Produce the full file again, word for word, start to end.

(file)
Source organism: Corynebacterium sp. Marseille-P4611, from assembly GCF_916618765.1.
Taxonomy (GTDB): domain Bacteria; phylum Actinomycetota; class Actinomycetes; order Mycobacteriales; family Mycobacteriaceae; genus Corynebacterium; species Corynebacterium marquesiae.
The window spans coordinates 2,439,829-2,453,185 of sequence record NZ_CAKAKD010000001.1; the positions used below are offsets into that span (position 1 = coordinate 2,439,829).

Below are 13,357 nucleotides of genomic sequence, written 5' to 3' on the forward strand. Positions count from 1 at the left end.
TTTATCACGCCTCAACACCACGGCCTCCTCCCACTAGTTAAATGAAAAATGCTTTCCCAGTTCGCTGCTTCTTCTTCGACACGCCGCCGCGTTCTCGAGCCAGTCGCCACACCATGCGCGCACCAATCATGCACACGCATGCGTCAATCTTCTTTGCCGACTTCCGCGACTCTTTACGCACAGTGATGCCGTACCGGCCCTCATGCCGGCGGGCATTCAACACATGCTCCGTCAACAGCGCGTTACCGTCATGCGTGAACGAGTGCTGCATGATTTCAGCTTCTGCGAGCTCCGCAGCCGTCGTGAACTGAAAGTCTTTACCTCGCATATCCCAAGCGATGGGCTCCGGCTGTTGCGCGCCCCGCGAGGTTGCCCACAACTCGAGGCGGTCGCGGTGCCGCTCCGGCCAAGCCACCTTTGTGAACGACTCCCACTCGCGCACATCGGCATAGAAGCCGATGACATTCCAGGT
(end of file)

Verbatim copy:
Source organism: Corynebacterium sp. Marseille-P4611, from assembly GCF_916618765.1.
Taxonomy (GTDB): domain Bacteria; phylum Actinomycetota; class Actinomycetes; order Mycobacteriales; family Mycobacteriaceae; genus Corynebacterium; species Corynebacterium marquesiae.
The window spans coordinates 2,439,829-2,453,185 of sequence record NZ_CAKAKD010000001.1; the positions used below are offsets into that span (position 1 = coordinate 2,439,829).

Below are 13,357 nucleotides of genomic sequence, written 5' to 3' on the forward strand. Positions count from 1 at the left end.
TTTATCACGCCTCAACACCACGGCCTCCTCCCACTAGTTAAATGAAAAATGCTTTCCCAGTTCGCTGCTTCTTCTTCGACACGCCGCCGCGTTCTCGAGCCAGTCGCCACACCATGCGCGCACCAATCATGCACACGCATGCGTCAATCTTCTTTGCCGACTTCCGCGACTCTTTACGCACAGTGATGCCGTACCGGCCCTCATGCCGGCGGGCATTCAACACATGCTCCGTCAACAGCGCGTTACCGTCATGCGTGAACGAGTGCTGCATGATTTCAGCTTCTGCGAGCTCCGCAGCCGTCGTGAACTGAAAGTCTTTACCTCGCATATCCCAAGCGATGGGCTCCGGCTGTTGCGCGCCCCGCGAGGTTGCCCACAACTCGAGGCGGTCGCGGTGCCGCTCCGGCCAAGCCACCTTTGTGAACGACTCCCACTCGCGCACATCGGCATAGAAGCCGATGACATTCCAGGT